Will Your Survival Food Supply Get You Through a Collapse?

My survey question for October asked what items you’d buy if money were no object.  Forty-three percent of those of you responding said you’d buy long term storage food.  Twenty-five percent of you said you’d buy a water purification system.  Items for self defense ranked third, and the other choices got only a couple of votes.  So it seemed like a good idea to revisit the subject of food storage.


There are lots of ways to approach the topic, but I want to refer to Survival Sam’s post the other day about the account of an Argentine survivalist who lived through the economic collapse earlier this decade in Argentina.  As you might guess, the Argentine’s recommendations included buying plenty of storage food, including a little extra each time you go grocery shopping.  I’ll summarize the main points he gave in order of importance and add a comment or two in parentheses.


1) Have foods that don’t need refrigeration.  (Electricity was not dependable.)


2) Have foods with high nutrition density.


3) Have foods with a long shelf life, 1-5 years or more.  (You can buy long term storage food with shelf life up to 25 years.)


4) Have foods that don’t require water for preparation.  (He had access to water, but didn’t have adequate water purification, which is a mistake you and I don’t want to make.  Have a good water purification unit.)


5) Have foods that don’t need cooking.  (Again, utilities weren’t dependable.  This makes a Good case for having a camp stove or solar oven.)


I strongly encourage you to have long term storage food on hand.  If you’ve looked seriously at the offerings included in food storage packages designed to provide up to a year’s supply, but you don’t like some of the items, I would say two things.  First, in a survival situation, you’ll make do with what you have at hand and will likely eat things not previously appreciated.  Buy a cookbook on preparing food from your storage pantry.  Nitro-Pak has such a book available.  Second, supplement your storage food supply with items you do like from the supermarket or big box place.  One advantage of planning ahead is the ability to get foods you’re familiar with and used to eating.  Just remember shelf life on such items won’t be as long, so these items will need to be rotated out every few months, consumed  and replaced.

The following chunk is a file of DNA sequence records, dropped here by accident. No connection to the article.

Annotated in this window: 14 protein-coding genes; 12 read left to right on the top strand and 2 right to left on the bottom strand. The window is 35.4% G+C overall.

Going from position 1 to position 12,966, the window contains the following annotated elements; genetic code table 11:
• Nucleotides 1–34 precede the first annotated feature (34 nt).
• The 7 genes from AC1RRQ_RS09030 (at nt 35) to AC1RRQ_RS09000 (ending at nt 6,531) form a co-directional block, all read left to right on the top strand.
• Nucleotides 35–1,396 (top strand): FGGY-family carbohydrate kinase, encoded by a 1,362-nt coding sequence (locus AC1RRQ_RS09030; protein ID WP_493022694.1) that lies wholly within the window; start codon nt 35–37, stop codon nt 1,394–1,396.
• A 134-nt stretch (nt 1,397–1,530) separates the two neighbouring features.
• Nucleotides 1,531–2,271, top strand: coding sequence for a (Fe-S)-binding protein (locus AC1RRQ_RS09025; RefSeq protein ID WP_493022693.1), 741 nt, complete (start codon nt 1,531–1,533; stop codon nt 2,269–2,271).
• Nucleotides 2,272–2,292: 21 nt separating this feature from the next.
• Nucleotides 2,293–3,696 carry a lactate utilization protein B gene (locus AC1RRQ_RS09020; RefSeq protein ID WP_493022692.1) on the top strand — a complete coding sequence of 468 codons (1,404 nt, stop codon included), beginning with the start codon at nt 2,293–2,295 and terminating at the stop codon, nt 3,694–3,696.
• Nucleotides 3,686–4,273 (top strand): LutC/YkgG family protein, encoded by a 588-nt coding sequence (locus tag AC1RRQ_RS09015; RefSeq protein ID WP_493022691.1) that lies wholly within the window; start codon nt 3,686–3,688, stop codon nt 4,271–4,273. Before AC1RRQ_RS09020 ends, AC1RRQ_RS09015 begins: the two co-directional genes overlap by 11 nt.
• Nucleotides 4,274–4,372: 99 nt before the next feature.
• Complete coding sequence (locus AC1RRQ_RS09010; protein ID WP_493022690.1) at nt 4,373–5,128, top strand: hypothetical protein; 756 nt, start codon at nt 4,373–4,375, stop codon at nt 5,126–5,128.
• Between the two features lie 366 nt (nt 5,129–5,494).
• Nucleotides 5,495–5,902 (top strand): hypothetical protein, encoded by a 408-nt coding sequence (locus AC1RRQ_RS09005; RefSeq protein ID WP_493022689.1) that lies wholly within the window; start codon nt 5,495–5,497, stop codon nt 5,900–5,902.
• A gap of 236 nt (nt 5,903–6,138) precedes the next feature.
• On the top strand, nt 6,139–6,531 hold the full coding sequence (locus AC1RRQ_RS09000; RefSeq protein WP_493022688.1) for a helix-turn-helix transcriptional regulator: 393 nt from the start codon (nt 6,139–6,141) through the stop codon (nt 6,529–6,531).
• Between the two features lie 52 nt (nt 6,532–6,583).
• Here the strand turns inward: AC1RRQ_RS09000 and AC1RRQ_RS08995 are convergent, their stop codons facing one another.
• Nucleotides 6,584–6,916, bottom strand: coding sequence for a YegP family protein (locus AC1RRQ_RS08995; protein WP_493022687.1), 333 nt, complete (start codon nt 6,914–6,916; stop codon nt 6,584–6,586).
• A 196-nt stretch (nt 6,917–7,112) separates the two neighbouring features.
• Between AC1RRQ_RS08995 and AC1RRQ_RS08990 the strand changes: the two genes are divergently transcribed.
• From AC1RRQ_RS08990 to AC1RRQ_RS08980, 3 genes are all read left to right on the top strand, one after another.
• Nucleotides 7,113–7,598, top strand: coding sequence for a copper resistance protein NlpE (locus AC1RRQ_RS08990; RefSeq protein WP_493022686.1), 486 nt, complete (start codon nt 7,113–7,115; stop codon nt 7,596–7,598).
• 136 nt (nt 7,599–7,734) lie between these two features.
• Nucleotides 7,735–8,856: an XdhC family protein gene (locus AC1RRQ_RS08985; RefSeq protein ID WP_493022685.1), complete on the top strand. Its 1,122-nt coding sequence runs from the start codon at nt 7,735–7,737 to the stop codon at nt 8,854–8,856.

The Argentine survivalist suggests buying canned meats, canned tuna, canned vegetables, dried pasta, dehydrated soups, chocolate, milk powder, marmalades, soups, rice and dried beans.  Also, have a garden or healthful fruit trees for fresh fruit and vegetables.


Having a variety of foods can be good for morale in difficult situations.  Click on the logo below and take a look at the selections Nitro-Pak has to offer.  You’ll see several on their home page.  Depending on the long term storage food package you purchase, you may get items like Seafood Chowder, Sweet and Sour Pork, Chicken Teriyaki, Chili Mac, Beef Stroganoff and children’s favorites like Spaghetti and super cheesy Macaroni & Cheese.


There’s sure to be a food package to meet your needs in a price range you can afford.  You may want to get a supply of freeze dried food that will last one person a year or three months for a family of four, such as Nitro-Pak’s Ultimate Pak.  Or you might want to start out with individual #10 cans of something as simple as banana slices.  Nitro-Pak offers Mountain House freeze dried food, which is very easy to prepare.  Just add water and eat.  It repeatedly ranks high in taste tests, too, even among those hard to please, like children.


Nitro-Pak says it’s wise to buy now before prices go up.  As you know, anything can happen in the economy these days, but, at the risk of stating the obvious, any financial counselor worth his salt will tell you keeping food on the table is one of your top priorities.  Make sure you budget wisely for it.


If you haven’t started putting your storage food pantry together, now is the time.  Don’t wait to live through disruptive times like those faced by those in Argentina.  The Department of Homeland Security has recommended every family in America have a backup food reserve in case of natural disaster or terrorism.  As Survival Sam often reminds me, regardless of what you or I may think of the government these days, if they’re telling us to be prepared, we’d better take their advice.



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Author: John Wesley Smith

John Wesley Smith writes and podcasts from his home in Central Missouri. His goal is to help preppers as he continues along his own preparedness journey.